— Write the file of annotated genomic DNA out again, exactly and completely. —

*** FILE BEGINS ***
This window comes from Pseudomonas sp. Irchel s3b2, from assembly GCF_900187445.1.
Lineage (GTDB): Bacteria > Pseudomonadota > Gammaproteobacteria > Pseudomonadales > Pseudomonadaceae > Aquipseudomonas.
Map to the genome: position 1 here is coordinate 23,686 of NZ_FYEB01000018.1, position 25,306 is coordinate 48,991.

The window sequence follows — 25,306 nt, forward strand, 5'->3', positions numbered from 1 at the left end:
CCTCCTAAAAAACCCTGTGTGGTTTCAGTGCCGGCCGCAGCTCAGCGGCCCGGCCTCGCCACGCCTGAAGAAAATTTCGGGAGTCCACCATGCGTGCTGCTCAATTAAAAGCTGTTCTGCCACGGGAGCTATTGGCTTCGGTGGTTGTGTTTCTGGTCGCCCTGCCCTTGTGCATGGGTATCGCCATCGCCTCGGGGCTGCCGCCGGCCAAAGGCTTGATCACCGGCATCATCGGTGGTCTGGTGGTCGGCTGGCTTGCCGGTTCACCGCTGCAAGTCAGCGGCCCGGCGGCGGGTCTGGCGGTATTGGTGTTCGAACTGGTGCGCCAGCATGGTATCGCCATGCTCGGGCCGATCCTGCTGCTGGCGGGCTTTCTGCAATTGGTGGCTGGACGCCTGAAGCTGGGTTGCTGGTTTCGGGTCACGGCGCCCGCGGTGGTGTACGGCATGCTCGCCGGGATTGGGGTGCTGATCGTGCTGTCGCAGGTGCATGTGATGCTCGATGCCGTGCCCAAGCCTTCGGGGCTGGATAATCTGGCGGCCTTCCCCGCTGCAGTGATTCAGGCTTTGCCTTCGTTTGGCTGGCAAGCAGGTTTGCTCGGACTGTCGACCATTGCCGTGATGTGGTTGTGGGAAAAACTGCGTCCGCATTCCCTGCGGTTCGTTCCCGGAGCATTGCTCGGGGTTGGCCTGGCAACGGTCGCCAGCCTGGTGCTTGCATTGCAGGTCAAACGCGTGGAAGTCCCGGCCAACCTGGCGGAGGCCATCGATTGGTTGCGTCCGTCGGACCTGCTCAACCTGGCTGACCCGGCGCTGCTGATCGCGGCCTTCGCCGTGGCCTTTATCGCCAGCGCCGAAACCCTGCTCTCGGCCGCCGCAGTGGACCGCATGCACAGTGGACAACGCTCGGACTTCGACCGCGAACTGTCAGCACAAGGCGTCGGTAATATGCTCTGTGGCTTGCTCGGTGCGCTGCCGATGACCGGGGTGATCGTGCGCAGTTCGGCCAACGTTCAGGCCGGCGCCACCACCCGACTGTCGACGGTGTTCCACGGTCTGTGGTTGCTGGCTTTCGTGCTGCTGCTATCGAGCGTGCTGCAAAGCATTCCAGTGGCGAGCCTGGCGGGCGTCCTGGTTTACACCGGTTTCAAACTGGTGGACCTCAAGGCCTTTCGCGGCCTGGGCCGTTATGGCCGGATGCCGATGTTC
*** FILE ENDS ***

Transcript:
This window comes from Pseudomonas sp. Irchel s3b2, from assembly GCF_900187445.1.
Lineage (GTDB): Bacteria > Pseudomonadota > Gammaproteobacteria > Pseudomonadales > Pseudomonadaceae > Aquipseudomonas.
Map to the genome: position 1 here is coordinate 23,686 of NZ_FYEB01000018.1, position 25,306 is coordinate 48,991.

The window sequence follows — 25,306 nt, forward strand, 5'->3', positions numbered from 1 at the left end:
CCTCCTAAAAAACCCTGTGTGGTTTCAGTGCCGGCCGCAGCTCAGCGGCCCGGCCTCGCCACGCCTGAAGAAAATTTCGGGAGTCCACCATGCGTGCTGCTCAATTAAAAGCTGTTCTGCCACGGGAGCTATTGGCTTCGGTGGTTGTGTTTCTGGTCGCCCTGCCCTTGTGCATGGGTATCGCCATCGCCTCGGGGCTGCCGCCGGCCAAAGGCTTGATCACCGGCATCATCGGTGGTCTGGTGGTCGGCTGGCTTGCCGGTTCACCGCTGCAAGTCAGCGGCCCGGCGGCGGGTCTGGCGGTATTGGTGTTCGAACTGGTGCGCCAGCATGGTATCGCCATGCTCGGGCCGATCCTGCTGCTGGCGGGCTTTCTGCAATTGGTGGCTGGACGCCTGAAGCTGGGTTGCTGGTTTCGGGTCACGGCGCCCGCGGTGGTGTACGGCATGCTCGCCGGGATTGGGGTGCTGATCGTGCTGTCGCAGGTGCATGTGATGCTCGATGCCGTGCCCAAGCCTTCGGGGCTGGATAATCTGGCGGCCTTCCCCGCTGCAGTGATTCAGGCTTTGCCTTCGTTTGGCTGGCAAGCAGGTTTGCTCGGACTGTCGACCATTGCCGTGATGTGGTTGTGGGAAAAACTGCGTCCGCATTCCCTGCGGTTCGTTCCCGGAGCATTGCTCGGGGTTGGCCTGGCAACGGTCGCCAGCCTGGTGCTTGCATTGCAGGTCAAACGCGTGGAAGTCCCGGCCAACCTGGCGGAGGCCATCGATTGGTTGCGTCCGTCGGACCTGCTCAACCTGGCTGACCCGGCGCTGCTGATCGCGGCCTTCGCCGTGGCCTTTATCGCCAGCGCCGAAACCCTGCTCTCGGCCGCCGCAGTGGACCGCATGCACAGTGGACAACGCTCGGACTTCGACCGCGAACTGTCAGCACAAGGCGTCGGTAATATGCTCTGTGGCTTGCTCGGTGCGCTGCCGATGACCGGGGTGATCGTGCGCAGTTCGGCCAACGTTCAGGCCGGCGCCACCACCCGACTGTCGACGGTGTTCCACGGTCTGTGGTTGCTGGCTTTCGTGCTGCTGCTATCGAGCGTGCTGCAAAGCATTCCAGTGGCGAGCCTGGCGGGCGTCCTGGTTTACACCGGTTTCAAACTGGTGGACCTCAAGGCCTTTCGCGGCCTGGGCCGTTATGGCCGGATGCCGATGTTC